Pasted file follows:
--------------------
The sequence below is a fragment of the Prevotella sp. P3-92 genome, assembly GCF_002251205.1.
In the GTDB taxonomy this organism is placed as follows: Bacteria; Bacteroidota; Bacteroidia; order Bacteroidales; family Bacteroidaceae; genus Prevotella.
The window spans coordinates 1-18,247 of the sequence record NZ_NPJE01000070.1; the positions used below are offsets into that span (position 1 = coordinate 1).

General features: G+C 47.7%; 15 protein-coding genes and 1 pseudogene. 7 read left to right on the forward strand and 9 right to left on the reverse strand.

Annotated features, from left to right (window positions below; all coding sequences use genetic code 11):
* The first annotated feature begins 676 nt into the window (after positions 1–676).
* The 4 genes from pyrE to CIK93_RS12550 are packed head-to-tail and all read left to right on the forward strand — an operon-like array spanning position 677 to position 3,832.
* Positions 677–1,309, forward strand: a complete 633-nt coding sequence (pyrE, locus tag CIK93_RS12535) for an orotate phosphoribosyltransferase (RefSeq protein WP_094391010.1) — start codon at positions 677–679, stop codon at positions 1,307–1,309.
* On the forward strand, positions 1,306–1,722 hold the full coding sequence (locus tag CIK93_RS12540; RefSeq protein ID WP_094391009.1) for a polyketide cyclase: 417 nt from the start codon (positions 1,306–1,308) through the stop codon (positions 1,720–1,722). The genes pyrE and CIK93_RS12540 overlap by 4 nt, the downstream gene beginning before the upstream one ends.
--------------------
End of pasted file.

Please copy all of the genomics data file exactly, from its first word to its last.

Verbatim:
The sequence below is a fragment of the Prevotella sp. P3-92 genome, assembly GCF_002251205.1.
In the GTDB taxonomy this organism is placed as follows: Bacteria; Bacteroidota; Bacteroidia; order Bacteroidales; family Bacteroidaceae; genus Prevotella.
The window spans coordinates 1-18,247 of the sequence record NZ_NPJE01000070.1; the positions used below are offsets into that span (position 1 = coordinate 1).

General features: G+C 47.7%; 15 protein-coding genes and 1 pseudogene. 7 read left to right on the forward strand and 9 right to left on the reverse strand.

Annotated features, from left to right (window positions below; all coding sequences use genetic code 11):
* The first annotated feature begins 676 nt into the window (after positions 1–676).
* The 4 genes from pyrE to CIK93_RS12550 are packed head-to-tail and all read left to right on the forward strand — an operon-like array spanning position 677 to position 3,832.
* Positions 677–1,309, forward strand: a complete 633-nt coding sequence (pyrE, locus tag CIK93_RS12535) for an orotate phosphoribosyltransferase (RefSeq protein WP_094391010.1) — start codon at positions 677–679, stop codon at positions 1,307–1,309.
* On the forward strand, positions 1,306–1,722 hold the full coding sequence (locus tag CIK93_RS12540; RefSeq protein ID WP_094391009.1) for a polyketide cyclase: 417 nt from the start codon (positions 1,306–1,308) through the stop codon (positions 1,720–1,722). The genes pyrE and CIK93_RS12540 overlap by 4 nt, the downstream gene beginning before the upstream one ends.